There is also a problem with the definition of ‘suitable work’. A laid-off engineer is best serving himself and the people around him if he looks for engineering and related jobs, but there’s a good chance that the work coming up on the WINZ radar is hopeless, dead-end jobs like supermarket work or unskilled factory work. Forcing people with strong skill sets into crap jobs isn’t helping them much. Maybe the you’re best positioned to get a better job if you already have a job, but when the job you have doesn’t allow time off for interviews, as some (quite illegally, I believe) don’t, then you’re stuck in a dead end that you can’t quit without lining up for a thirteen-week benefit stand down as a reward for leaving employment ‘voluntarily’.

I don’t know what the answer to this is. There’s no way to make people see beneficiaries through sympathetic eyes, even if it’s their job to. But it’s not WINZ employees’ job to be sympathetic. Their task is to get as many people as possible off the dole as fast as possible. This just isn’t compatible with treating beneficiaries humanely. The few that are merciful are not working within their job descriptions. Sure, the department may say that they’re there to help people, but the words that echo throughout their documentation are ‘work-focused’. Not people-focused.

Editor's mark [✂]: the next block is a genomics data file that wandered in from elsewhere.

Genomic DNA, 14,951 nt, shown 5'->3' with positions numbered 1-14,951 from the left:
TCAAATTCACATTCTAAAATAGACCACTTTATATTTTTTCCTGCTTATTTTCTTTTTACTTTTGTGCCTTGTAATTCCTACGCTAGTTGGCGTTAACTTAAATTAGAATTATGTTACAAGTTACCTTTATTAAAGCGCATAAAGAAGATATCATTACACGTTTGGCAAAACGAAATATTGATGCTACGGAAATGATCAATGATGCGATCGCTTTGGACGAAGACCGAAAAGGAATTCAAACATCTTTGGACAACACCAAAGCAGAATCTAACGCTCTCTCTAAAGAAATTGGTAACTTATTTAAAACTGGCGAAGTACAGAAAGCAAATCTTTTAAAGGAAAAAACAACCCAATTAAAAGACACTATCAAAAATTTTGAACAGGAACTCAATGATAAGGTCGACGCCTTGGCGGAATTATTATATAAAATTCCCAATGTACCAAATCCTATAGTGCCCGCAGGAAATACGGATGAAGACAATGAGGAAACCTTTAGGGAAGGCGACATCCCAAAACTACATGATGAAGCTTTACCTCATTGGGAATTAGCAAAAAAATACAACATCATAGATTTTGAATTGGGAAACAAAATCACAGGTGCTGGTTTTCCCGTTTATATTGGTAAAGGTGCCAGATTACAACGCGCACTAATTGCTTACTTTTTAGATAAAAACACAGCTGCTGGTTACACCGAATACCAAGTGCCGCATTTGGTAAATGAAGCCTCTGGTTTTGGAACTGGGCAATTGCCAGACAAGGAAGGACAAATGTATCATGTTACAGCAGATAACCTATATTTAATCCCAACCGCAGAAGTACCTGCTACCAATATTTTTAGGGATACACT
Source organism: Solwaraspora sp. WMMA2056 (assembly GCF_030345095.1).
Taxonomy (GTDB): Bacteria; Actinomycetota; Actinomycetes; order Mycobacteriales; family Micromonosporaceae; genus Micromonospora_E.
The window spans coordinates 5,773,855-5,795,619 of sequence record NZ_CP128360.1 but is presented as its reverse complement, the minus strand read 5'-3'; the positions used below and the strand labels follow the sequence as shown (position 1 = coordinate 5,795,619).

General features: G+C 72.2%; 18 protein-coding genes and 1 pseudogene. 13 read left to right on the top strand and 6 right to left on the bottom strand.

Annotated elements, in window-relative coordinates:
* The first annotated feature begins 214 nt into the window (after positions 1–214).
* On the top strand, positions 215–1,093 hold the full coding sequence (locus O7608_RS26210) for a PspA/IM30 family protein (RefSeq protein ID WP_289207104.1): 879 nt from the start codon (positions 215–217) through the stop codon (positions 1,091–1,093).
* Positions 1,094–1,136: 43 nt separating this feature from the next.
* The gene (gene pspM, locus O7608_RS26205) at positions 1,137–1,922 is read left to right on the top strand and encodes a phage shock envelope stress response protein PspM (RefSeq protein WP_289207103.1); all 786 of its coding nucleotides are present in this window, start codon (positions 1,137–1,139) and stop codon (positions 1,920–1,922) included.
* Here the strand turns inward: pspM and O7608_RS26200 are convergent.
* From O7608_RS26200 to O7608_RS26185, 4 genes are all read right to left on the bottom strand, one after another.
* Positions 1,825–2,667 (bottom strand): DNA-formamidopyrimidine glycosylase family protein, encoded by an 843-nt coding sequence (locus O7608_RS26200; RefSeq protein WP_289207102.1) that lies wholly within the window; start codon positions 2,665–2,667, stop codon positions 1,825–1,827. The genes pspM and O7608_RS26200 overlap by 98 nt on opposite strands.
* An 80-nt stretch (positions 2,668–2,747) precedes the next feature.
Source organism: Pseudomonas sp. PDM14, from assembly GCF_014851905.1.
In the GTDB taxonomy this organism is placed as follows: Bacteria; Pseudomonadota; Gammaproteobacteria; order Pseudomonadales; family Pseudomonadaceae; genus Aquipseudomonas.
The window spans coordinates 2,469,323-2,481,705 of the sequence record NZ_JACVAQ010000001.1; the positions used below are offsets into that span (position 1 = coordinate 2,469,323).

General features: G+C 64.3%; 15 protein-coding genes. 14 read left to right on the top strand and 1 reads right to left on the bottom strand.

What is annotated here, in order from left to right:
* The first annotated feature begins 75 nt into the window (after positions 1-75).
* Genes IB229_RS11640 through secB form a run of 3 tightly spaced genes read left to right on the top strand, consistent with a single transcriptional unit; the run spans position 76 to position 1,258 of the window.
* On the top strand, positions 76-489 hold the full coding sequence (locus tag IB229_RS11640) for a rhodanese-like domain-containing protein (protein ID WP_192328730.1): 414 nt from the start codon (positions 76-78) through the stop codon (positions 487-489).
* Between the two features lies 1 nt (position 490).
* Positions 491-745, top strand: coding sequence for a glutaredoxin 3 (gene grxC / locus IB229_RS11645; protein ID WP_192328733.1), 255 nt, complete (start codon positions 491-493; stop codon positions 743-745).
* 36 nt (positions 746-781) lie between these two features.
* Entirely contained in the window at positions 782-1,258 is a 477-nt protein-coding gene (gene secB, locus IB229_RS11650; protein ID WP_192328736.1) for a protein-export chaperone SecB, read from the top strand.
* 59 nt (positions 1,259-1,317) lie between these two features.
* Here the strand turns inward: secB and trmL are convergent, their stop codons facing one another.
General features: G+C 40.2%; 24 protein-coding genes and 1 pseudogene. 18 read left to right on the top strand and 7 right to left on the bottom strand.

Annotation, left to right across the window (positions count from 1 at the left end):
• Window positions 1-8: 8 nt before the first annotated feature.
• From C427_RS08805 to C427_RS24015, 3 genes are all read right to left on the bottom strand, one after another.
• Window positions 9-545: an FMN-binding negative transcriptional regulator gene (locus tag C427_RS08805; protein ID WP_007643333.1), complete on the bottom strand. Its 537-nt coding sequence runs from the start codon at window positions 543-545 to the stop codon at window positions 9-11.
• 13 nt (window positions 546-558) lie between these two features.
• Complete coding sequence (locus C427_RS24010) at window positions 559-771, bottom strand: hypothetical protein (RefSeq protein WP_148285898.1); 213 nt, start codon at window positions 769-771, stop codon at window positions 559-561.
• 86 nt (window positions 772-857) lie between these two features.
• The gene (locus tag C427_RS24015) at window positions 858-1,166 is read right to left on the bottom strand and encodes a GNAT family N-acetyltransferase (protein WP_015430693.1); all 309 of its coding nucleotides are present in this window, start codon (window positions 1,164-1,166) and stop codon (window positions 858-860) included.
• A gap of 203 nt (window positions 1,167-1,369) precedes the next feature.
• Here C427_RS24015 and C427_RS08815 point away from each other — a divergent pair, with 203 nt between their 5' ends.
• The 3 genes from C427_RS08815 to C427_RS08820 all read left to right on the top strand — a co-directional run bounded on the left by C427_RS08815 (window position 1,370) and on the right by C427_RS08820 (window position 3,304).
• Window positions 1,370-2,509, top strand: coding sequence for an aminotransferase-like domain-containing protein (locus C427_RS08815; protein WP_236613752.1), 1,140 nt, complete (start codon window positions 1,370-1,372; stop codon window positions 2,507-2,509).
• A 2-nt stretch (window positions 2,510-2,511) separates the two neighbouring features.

So things look bad for beneficiaries in regard to their work obligations. They can only hope for a nice case manager and a good job offer to come up quickly

What works and what doesn’t

There’s an excellent article written recently about working, welfare, and mental health that’s really rather worth looking at. I don’t agree completely with it, but it makes some very good points about wellness and ability to work, and the results of both good and bad jobs. What interests me, however, is the very last line.

The final paragraph is a statement from the Director of Welfare Reform at WINZ. She informs us that there have been changes to the way WINZ deals with the mentally ill (but doesn’t hint at what these changes might be, beyond the obvious renaming of sick people from ‘ill’ to ‘seeking work’). She talks about individualised support, overcoming barriers, and other great buzzwords. Finally, she says

If you need help, come and talk to us.